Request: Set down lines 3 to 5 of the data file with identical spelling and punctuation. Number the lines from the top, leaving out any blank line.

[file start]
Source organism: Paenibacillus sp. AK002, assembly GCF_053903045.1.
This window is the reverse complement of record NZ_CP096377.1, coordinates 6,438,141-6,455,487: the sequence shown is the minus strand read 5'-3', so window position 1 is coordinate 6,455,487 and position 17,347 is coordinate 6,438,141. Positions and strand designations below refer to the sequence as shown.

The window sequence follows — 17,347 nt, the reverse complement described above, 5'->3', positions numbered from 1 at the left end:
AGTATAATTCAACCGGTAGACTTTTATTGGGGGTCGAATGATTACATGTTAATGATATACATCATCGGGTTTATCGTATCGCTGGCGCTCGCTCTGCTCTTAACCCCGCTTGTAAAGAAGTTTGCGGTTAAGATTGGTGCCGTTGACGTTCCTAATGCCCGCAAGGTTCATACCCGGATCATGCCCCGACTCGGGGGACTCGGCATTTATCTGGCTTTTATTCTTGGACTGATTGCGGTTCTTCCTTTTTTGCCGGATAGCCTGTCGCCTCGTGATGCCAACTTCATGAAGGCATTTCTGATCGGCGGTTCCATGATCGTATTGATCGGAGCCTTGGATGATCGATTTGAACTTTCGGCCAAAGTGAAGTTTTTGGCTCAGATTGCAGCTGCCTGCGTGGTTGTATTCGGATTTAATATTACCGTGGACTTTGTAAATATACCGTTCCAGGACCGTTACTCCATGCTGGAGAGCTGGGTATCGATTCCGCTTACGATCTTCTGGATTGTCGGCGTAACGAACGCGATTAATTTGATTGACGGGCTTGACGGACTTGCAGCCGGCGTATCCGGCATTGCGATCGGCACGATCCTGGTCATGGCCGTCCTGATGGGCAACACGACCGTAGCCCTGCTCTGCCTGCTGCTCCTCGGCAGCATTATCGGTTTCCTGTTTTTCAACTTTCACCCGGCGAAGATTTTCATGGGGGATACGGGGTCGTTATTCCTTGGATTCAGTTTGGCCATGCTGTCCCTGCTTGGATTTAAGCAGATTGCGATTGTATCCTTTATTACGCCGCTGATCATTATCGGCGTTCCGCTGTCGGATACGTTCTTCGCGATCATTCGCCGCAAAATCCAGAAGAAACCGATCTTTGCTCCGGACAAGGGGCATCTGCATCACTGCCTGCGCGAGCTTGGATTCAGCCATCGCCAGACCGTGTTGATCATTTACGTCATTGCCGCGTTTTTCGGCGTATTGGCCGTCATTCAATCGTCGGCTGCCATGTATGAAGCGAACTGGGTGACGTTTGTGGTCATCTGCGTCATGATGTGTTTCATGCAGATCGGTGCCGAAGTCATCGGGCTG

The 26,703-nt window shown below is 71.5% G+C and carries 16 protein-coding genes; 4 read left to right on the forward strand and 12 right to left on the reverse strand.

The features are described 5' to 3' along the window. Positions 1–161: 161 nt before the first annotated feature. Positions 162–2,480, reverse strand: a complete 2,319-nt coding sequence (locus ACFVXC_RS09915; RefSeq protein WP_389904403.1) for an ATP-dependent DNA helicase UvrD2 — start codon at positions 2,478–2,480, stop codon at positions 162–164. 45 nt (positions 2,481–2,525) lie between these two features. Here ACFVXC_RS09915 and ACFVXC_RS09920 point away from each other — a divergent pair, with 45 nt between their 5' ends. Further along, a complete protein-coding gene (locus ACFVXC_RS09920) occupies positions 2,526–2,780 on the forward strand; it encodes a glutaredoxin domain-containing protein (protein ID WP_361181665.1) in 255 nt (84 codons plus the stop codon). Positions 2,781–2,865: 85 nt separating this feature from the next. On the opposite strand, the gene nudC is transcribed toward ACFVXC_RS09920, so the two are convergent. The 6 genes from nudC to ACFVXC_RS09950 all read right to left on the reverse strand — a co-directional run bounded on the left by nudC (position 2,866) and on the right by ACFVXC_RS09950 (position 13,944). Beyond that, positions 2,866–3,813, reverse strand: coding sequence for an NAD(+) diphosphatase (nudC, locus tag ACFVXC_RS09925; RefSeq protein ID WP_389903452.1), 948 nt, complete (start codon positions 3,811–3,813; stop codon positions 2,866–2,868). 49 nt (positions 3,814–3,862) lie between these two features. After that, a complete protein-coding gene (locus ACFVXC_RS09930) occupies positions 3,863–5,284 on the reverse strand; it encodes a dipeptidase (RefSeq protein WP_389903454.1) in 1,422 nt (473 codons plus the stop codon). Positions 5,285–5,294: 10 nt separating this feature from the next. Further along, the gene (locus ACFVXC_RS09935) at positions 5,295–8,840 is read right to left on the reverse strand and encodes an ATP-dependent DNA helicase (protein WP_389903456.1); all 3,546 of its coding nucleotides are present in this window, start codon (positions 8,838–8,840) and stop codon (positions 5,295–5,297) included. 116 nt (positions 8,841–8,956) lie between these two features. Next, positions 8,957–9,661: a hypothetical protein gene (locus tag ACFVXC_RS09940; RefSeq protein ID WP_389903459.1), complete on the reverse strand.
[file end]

The window sequence follows — 17,347 nt, the reverse complement described above, 5'->3', positions numbered from 1 at the left end:
AGTATAATTCAACCGGTAGACTTTTATTGGGGGTCGAATGATTACATGTTAATGATATACATCATCGGGTTTATCGTATCGCTGGCGCTCGCTCTGCTCTTAACCCCGCTTGTAAAGAAGTTTGCGGTTAAGATTGGTGCCGTTGACGTTCCTAATGCCCGCAAGGTTCATACCCGGATCATGCCCCGACTCGGGGGACTCGGCATTTATCTGGCTTTTATTCTTGGACTGATTGCGGTTCTTCCTTTTTTGCCGGATAGCCTGTCGCCTCGTGATGCCAACTTCATGAAGGCATTTCTGATCGGCGGTTCCATGATCGTATTGATCGGAGCCTTGGATGATCGATTTGAACTTTCGGCCAAAGTGAAGTTTTTGGCTCAGATTGCAGCTGCCTGCGTGGTTGTATTCGGATTTAATATTACCGTGGACTTTGTAAATATACCGTTCCAGGACCGTTACTCCATGCTGGAGAGCTGGGTATCGATTCCGCTTACGATCTTCTGGATTGTCGGCGTAACGAACGCGATTAATTTGATTGACGGGCTTGACGGACTTGCAGCCGGCGTATCCGGCATTGCGATCGGCACGATCCTGGTCATGGCCGTCCTGATGGGCAACACGACCGTAGCCCTGCTCTGCCTGCTGCTCCTCGGCAGCATTATCGGTTTCCTGTTTTTCAACTTTCACCCGGCGAAGATTTTCATGGGGGATACGGGGTCGTTATTCCTTGGATTCAGTTTGGCCATGCTGTCCCTGCTTGGATTTAAGCAGATTGCGATTGTATCCTTTATTACGCCGCTGATCATTATCGGCGTTCCGCTGTCGGATACGTTCTTCGCGATCATTCGCCGCAAAATCCAGAAGAAACCGATCTTTGCTCCGGACAAGGGGCATCTGCATCACTGCCTGCGCGAGCTTGGATTCAGCCATCGCCAGACCGTGTTGATCATTTACGTCATTGCCGCGTTTTTCGGCGTATTGGCCGTCATTCAATCGTCGGCTGCCATGTATGAAGCGAACTGGGTGACGTTTGTGGTCATCTGCGTCATGATGTGTTTCATGCAGATCGGTGCCGAAGTCATCGGGCTG

The 26,703-nt window shown below is 71.5% G+C and carries 16 protein-coding genes; 4 read left to right on the forward strand and 12 right to left on the reverse strand.